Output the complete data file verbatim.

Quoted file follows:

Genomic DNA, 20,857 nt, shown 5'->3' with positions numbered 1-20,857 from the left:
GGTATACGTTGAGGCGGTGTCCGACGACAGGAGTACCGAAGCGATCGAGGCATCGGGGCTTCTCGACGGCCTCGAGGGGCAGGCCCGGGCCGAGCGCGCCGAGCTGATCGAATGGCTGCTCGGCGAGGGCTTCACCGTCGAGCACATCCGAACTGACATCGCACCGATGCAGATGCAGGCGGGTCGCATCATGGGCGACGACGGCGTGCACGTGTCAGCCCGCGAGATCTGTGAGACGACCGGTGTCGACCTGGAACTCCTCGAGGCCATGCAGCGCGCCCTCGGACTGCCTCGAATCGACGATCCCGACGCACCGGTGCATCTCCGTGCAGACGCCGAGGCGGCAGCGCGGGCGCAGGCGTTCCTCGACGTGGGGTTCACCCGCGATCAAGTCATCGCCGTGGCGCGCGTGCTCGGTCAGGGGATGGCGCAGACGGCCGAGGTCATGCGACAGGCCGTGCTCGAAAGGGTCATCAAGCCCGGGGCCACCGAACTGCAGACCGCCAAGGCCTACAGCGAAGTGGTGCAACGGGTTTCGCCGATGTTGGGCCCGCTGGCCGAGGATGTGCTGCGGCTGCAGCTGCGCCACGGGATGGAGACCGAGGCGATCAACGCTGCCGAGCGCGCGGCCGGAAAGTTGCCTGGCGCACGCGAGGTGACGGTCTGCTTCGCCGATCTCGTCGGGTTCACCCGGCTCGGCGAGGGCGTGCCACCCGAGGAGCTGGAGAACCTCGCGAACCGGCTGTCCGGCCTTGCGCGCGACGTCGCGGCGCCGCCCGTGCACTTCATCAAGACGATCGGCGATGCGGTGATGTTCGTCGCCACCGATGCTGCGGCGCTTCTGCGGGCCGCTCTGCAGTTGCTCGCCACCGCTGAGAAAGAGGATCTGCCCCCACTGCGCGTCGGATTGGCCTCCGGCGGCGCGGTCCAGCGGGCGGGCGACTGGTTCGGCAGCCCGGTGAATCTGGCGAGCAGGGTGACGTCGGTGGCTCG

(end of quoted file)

Genomic DNA, 20,857 nt, shown 5'->3' with positions numbered 1-20,857 from the left:
GGTATACGTTGAGGCGGTGTCCGACGACAGGAGTACCGAAGCGATCGAGGCATCGGGGCTTCTCGACGGCCTCGAGGGGCAGGCCCGGGCCGAGCGCGCCGAGCTGATCGAATGGCTGCTCGGCGAGGGCTTCACCGTCGAGCACATCCGAACTGACATCGCACCGATGCAGATGCAGGCGGGTCGCATCATGGGCGACGACGGCGTGCACGTGTCAGCCCGCGAGATCTGTGAGACGACCGGTGTCGACCTGGAACTCCTCGAGGCCATGCAGCGCGCCCTCGGACTGCCTCGAATCGACGATCCCGACGCACCGGTGCATCTCCGTGCAGACGCCGAGGCGGCAGCGCGGGCGCAGGCGTTCCTCGACGTGGGGTTCACCCGCGATCAAGTCATCGCCGTGGCGCGCGTGCTCGGTCAGGGGATGGCGCAGACGGCCGAGGTCATGCGACAGGCCGTGCTCGAAAGGGTCATCAAGCCCGGGGCCACCGAACTGCAGACCGCCAAGGCCTACAGCGAAGTGGTGCAACGGGTTTCGCCGATGTTGGGCCCGCTGGCCGAGGATGTGCTGCGGCTGCAGCTGCGCCACGGGATGGAGACCGAGGCGATCAACGCTGCCGAGCGCGCGGCCGGAAAGTTGCCTGGCGCACGCGAGGTGACGGTCTGCTTCGCCGATCTCGTCGGGTTCACCCGGCTCGGCGAGGGCGTGCCACCCGAGGAGCTGGAGAACCTCGCGAACCGGCTGTCCGGCCTTGCGCGCGACGTCGCGGCGCCGCCCGTGCACTTCATCAAGACGATCGGCGATGCGGTGATGTTCGTCGCCACCGATGCTGCGGCGCTTCTGCGGGCCGCTCTGCAGTTGCTCGCCACCGCTGAGAAAGAGGATCTGCCCCCACTGCGCGTCGGATTGGCCTCCGGCGGCGCGGTCCAGCGGGCGGGCGACTGGTTCGGCAGCCCGGTGAATCTGGCGAGCAGGGTGACGTCGGTGGCTCG